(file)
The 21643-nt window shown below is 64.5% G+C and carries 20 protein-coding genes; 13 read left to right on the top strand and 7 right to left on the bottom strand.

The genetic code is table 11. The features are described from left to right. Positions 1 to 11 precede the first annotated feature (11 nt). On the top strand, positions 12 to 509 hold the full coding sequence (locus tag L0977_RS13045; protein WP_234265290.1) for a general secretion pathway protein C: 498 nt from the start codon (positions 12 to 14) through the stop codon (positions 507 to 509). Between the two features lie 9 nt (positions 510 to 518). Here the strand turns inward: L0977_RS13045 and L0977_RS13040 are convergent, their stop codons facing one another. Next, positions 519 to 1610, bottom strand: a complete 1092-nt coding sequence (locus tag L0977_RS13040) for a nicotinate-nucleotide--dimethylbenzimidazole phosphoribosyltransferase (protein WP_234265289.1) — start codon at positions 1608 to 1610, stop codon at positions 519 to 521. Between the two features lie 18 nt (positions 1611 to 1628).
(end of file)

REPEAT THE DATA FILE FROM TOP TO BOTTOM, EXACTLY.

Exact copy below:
The 21643-nt window shown below is 64.5% G+C and carries 20 protein-coding genes; 13 read left to right on the top strand and 7 right to left on the bottom strand.

The genetic code is table 11. The features are described from left to right. Positions 1 to 11 precede the first annotated feature (11 nt). On the top strand, positions 12 to 509 hold the full coding sequence (locus tag L0977_RS13045; protein WP_234265290.1) for a general secretion pathway protein C: 498 nt from the start codon (positions 12 to 14) through the stop codon (positions 507 to 509). Between the two features lie 9 nt (positions 510 to 518). Here the strand turns inward: L0977_RS13045 and L0977_RS13040 are convergent, their stop codons facing one another. Next, positions 519 to 1610, bottom strand: a complete 1092-nt coding sequence (locus tag L0977_RS13040) for a nicotinate-nucleotide--dimethylbenzimidazole phosphoribosyltransferase (protein WP_234265289.1) — start codon at positions 1608 to 1610, stop codon at positions 519 to 521. Between the two features lie 18 nt (positions 1611 to 1628).